There are other two hormones stimulated by capsaicin. Adrenaline and nor-adrenaline They are secreted when your organism is threatened by extreme danger. Also called "fight or flight" hormones. When you are under higher level of those - your heart rate increases, your senses sharpen and overall body metabolic rate peaks. That's why it is claimed that hot peppers are good for burning fat tissue and are widely advertised as ingredients of diet pills. Just read carefully. Most over-the-counter diet pills have powdered cayenne inside ;)

Scoville scale.

SHU (Scoville heat units) are named to Wilber Scoville. He proposed a subjective measurement system to rate pungency of the hot spicy foods. Extract from the food is diluted and given to 5 independent tasters. They tell if the solution is still pungent or not. Depending on the dilution ratio, they measure then SHU of the food. Pure capsaicin is said to be 15M SHU (can be felt in dilution ratio of 1 molecule in 15 million water molecules.)

In present days we can measure this much better without organoleptic test with degustation, but the units are still called SHU as a tribute to W. Scoville.

Naga Jolokia growing from a sprout to ready for ripe peppers.

Pungency in SHU
Pepper, bell pepper
0 - 500
2 500 - 10 000
30 000 - 50 000
240 000 - 250 000
Infinity chilli
> 1 000 000
Naga Viper
up to 1 300 000
Trinidad moruga
>2 000 000

Pungency wars.

In the last 20 years, we observe a fully blown war for pungency. Different cultivators have triggered a real mania to provide much more hot and spicy peppers. Some enter Guinness book but are dethroned faster than lightning.

First was Havana's "Savina" with 580 000 SHU. It was surpassed by "Infinity chilly" with 1.17 million SHU. 2 weeks later "Infinty" was kicked by "Naga viper" with literally breathtaking 1.38 million SHU. And then "Trinidad scorpio" took over with 1.46 million SHU. This unique pepper is barely an inch long and is extremely strong for its size. It is grown in Australia and its cultivation is still a secret.

Regardless, current champion is "Trinidad moruga" with unsurpassed 2 million SHU.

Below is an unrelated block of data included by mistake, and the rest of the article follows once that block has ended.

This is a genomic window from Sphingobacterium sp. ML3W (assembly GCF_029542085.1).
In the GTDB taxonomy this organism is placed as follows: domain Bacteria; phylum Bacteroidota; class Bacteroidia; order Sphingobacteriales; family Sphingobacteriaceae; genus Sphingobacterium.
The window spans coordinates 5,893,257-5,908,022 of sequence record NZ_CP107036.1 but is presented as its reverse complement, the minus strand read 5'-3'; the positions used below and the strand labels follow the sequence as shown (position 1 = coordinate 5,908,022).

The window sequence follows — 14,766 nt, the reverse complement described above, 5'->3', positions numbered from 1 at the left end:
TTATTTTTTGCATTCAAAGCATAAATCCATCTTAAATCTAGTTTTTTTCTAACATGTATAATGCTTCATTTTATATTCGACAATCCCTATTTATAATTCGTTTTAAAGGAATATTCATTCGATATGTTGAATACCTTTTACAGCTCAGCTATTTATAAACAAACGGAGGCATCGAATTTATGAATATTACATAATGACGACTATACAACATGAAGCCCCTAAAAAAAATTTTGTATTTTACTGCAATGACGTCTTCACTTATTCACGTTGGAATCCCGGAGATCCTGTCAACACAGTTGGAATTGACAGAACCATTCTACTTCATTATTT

Compared to the ordinary every day chili pepper with its 8000 SHU, this is quite extreme.

Even ordinary cayenne peppers are so strong that employees working with them to prepare ingredients for chili sauce are equipped with suits and masks suitable for chemical war.

Self defense.

Oleoresin capsicum (OC) is also used in self defense sprays (mace spray, pepper spray) in place of the older toxic substance Phenacyl chloride. It is made by extracting capsaicin from dried ground chilis and then evaporated. The remaining resin is used in pepper sprays.

The idea to use pungent cloud as defense is older than most present day countries. Around the shores of Orinoco at 1535 AD when Spain conquistadors invaded the land of Inca tribes, they were repelled by huge piles of burning chilies The pungent cloud was so strong, the army turned back running.


    0 of 8192 characters used
    Post Comment

    • m0rd0r profile image

      Stoill Barzakov 4 years ago from Sofia, Bulgaria

      Yeah. We have quite cold winter and we use to pickle jars of chilies, grind ripe red chilies to powder and make "apetitka" and "lyutenica" for the winter to spread on a slice of bread (I have to write another hub especially for this but they are 2 kinds of chili sauce-like appetizers we love a lot in winter. Mainly tomatoes, hot peppers and sometimes carrots are ground roughly and simmered or cooked slowly until they form smooth paste).

      It depends on the house, but most elder bulgarians prefer VERY hot peppers to heat themselves on the winter table with a pint of wine and chunk of red meat.

      2 of the kinds I am growing in chests in my small garden are so strong, that I go sweating abundantly in deep winter (with -20 celsius outside) and have to take most of my clothes off.

    • LongTimeMother profile image

      LongTimeMother 4 years ago from Australia

      Thank you for your best wishes. This time last year I could have asked you to pass a message on to one of my daughters. She was visiting Sofia. lol.

      One day I must write a hub about my family's favourite garlic spread. Everyone except me loves it on toast and everything else. It is jam packed with chilli seeds so I am guessing most people would be frightened of it. My travelling daughter, however, tells me there's plenty of food with chilli in it in Bulgaria.

    • m0rd0r profile image

      Stoill Barzakov 4 years ago from Sofia, Bulgaria

      I tried mashed chili with garlic on a toast. It was quite good actually ;) Thanks for voting and send your family my best wishes for good health!

    • LongTimeMother profile image

      LongTimeMother 4 years ago from Australia

      Ah, yes. A favourite in our house. My husband has chilli on everything. Two of my daughters are following in his footsteps. I enjoy it in lots of meals, but not on toast like they do. lol.

      Voted up +